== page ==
Betrayed by the Magi, Herod, a very paranoid fellow, had all children in Bethlehem under the age of three murdered. Having been warned of Herod’s plot by an angel, Joseph and Mary took Jesus and fled to Egypt.
What Was the Star of Bethlehem?
The Magi were supposedly guided to the birth site of Jesus by a great light or star in the sky. What was this celestial object? Many writers and scholars have tried to present a scientific explanation for the so-called Christmas Star. Some think it could have been an exploding star or supernova, but none were reported at the time and such stellar explosions leave remnants, none of which have ever been discovered dating from that time and place.
Could the Christmas Star have been a comet reported about 5 B.C.E.? Or could it have been a conjunction of the planets Jupiter and Saturn seen about 7 B.C.E.? Also keep in mind that nobody knows exactly when Jesus was born, so we may never know for certain the identity of this mysterious heavenly object.
The Adoration of the Magi in Art
This marvelous biblical story has inspired countless works of art. Beginning in the fourth century, representations of the Adoration of the Magi have become a tour de force in art that continues to this day. The first representations appeared in catacomb paintings and sarcophagus reliefs found throughout the Mediterranean region. By the tenth century, the Magi began to wears crowns, looking rather kingly, and overall their attire had lost its Middle Eastern look. Also, in this period, they began to be shown as the three ages of man.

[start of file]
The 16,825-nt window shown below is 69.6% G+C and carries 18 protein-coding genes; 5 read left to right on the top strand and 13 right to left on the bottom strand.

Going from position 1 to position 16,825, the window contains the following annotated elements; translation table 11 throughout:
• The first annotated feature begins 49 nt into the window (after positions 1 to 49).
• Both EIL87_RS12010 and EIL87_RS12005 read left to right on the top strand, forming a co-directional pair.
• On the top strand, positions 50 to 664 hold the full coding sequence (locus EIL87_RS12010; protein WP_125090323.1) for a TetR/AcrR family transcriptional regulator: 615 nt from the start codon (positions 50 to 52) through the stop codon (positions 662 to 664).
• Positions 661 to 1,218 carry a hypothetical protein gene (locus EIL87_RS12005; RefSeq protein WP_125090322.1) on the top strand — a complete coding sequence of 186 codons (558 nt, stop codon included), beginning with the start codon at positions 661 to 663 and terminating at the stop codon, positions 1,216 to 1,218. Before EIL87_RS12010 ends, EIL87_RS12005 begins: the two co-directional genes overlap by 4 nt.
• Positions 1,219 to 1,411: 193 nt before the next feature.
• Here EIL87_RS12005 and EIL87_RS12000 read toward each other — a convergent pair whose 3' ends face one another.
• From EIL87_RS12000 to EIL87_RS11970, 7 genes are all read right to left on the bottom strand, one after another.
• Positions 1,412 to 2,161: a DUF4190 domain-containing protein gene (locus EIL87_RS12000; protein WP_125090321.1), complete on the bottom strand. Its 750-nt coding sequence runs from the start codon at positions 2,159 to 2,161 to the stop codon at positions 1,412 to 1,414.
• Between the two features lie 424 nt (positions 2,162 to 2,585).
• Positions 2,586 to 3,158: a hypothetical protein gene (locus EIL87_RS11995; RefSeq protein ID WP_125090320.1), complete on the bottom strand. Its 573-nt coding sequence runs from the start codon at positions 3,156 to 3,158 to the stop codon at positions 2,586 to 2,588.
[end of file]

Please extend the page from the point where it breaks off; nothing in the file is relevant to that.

Then, in the twelfth to fifteen centuries, the Magi were made to represent the three known parts of the world: Balthazar is cast as the young Moor or African; Caspar is given Asian features, while Melchior is supposed to be of European descent. From the fourteenth century onwards, the Magi have large retinues comprised of many animals and attendants and their gifts to Jesus are spectacular in nature; the attire of the Magi is now resplendent as well; and the manger scene is often replaced by a house, inn or castle.
By the fifteenth century, paintings of the scene have become large and magnificent, displaying the artist’s great skill with depictions of crowd scenes containing many people, animals and sumptuous objets de art. The paintings are sometimes done in triptychs, the two outer scenes or pendants contrasting with the middle Nativity.
None other than the great Leonardo da Vinci made a version of the Adoration of the Magi. Though unfinished, the piece has been in the Uffizi Gallery in Florence since 1670. Interestingly, the scene of the painting is set among pagan ruins and Leonardo has put a self-portrait of himself in the far right of the work. The ruins could represent the Basilica of Maxentius, signifying Christianity’s victory over the pagan world of the Romans, though the basilica hadn’t been built as yet during the time of Christ.